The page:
he subject of the email is: Avocados.
The body of the email is short, bare-bones: “We will be bringing four (4) ripe avocados. Love you.”
The origin of this critical communique is my father. The concern is guacamole, to be made for a lunch at my house when he and my mother come to town, an event set to occur three weeks from the day of sending. It’s so simple, and yet, I have so many questions.
Why four? Why not many, many more? Why does my father include (4) in numerical form when he knows I am a proficient English reader and can comprehend the word “four”? How does he know they will be ripe in three weeks? Does this premature guacamole report violate the Jewish principle of not assuming anything is guaranteed, not calling eggs chickens, not even saying happy birthday one day before the event because we, in fact, do not know what will happen? Does this email provide proof that I am genetically predisposed to eat chips and guacamole to the point of physical and emotional discomfort, and when not actively eating guacamole, think about it on a frighteningly regular basis?
This behavior from my dad is not exceptional; it is standard. He is an organized, disciplined and obsessive man. Dedication to detail turn his obsessions into an unusual art: they become a channel for him to express himself. The art of planning, the art of eating, and mostly, the art of making plans to eat.
There are different lenses through which to view my father’s avocado email. One might suggest he is a gem of a man: so communicative, so helpful, so clearly looking forward to the visit, the lunch, the appetizers! Another might suggest his relationship to his family and to food are deeply pathological and should be investigated further.
Oh, the thin lines we walk, lines thin as hair. The situation gets hairy.
My father is not alone. Many people use food as art — to reflect our own creation through creating beautiful things. To participate. To embellish. To dress this living thing up and tell her to strut. We use food as praise: glory, glory to all the senses. To surpassing survival and being more than bodies. We use food as ritual, food as congregation, food as family glue, food to fill silence, food to celebrate, food to mourn, food to fuck, food to fuel the breathing machines that are our bodies.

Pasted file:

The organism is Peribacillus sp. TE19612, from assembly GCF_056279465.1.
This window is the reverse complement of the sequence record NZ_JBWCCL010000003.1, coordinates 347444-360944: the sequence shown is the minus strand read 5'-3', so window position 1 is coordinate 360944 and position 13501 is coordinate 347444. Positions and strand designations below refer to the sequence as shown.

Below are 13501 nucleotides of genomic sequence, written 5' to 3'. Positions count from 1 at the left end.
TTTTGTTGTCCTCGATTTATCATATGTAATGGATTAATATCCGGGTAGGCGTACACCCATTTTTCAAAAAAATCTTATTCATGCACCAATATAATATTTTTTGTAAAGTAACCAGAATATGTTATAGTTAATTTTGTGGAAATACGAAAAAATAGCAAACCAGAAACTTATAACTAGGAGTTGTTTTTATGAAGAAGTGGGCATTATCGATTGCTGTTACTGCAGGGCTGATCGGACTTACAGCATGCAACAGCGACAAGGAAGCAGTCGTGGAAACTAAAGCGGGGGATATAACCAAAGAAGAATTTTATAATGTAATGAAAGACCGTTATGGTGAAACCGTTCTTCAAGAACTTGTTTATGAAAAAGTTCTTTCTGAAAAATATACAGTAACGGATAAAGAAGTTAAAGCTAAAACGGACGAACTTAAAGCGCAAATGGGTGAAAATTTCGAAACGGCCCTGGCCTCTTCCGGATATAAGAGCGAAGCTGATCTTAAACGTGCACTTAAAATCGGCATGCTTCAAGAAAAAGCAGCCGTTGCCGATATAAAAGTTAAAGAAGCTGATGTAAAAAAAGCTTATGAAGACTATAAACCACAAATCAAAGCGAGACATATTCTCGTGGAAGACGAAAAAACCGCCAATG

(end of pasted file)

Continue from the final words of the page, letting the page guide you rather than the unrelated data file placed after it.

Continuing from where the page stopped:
But our love of food can also get twisted up with all our pain. We can obsess over food. We can use it to distract ourselves, to patch our soul holes. We can eat to feel full in our bodies when the work to feel full in our lives seems intangible and even unattainable. We make food fake. Color it with bright orange powder, put it in plastic, bleach the bread white, call it “grape flavor.” We use food as currency. We throw food in dumpsters when we know people are hungry. With food, we wage war on each other. Burn crops and privatize what naturally grows from the earth. Poison the water, poison the people, to keep the apples extra shiny, no blemishes, no holes. We also use it to wage war on our own bodies. And when our bodies get sad, we eat more toxic shit to silence the sadness, put a blanket on the sadness. Go to sleep, sadness, shhhh.
I spent most of my life being a fluffy-ass motherfucker. Some people say fat, I say fluffy. Until age 21, I was fluffy in an unhealthy way. Now I’m healthy fluffy, I have a relationship with food in which I feel like I’m the boss (most of the time). But my dad sets me off. He triggers me. I read that email and then proceeded to think about guacamole for hours. I treat guacamole like an ex-lover, putting as much energy into not putting energy into her as the energy I would put into her. If I see a smoky forest black with a hint of emerald, I think, that’s the color of that coat she wears before she gets undressed in the bowl. If I see a bright green leaf, I think, oh, the incomparable hue of her skin. If I’m at a party, I think, she always loved a good shindig.
I obsess over not obsessing, which is second-degree obsession. I think it’s my dad’s fault. He raised me to think and talk that much about food. We share appreciation, intention, enthusiasm — but we differ on the discipline, in that I don’t have very much of it.
I call him to confirm I will also contribute four (4) avocados to the pot. I joke about putting a reminder in my phone. He does not perceive this as a joke; he regards this as standard procedure. I tell him I’m so excited I’m going to eat guacamole every day until then. He also takes this seriously and responds with two letters: DG.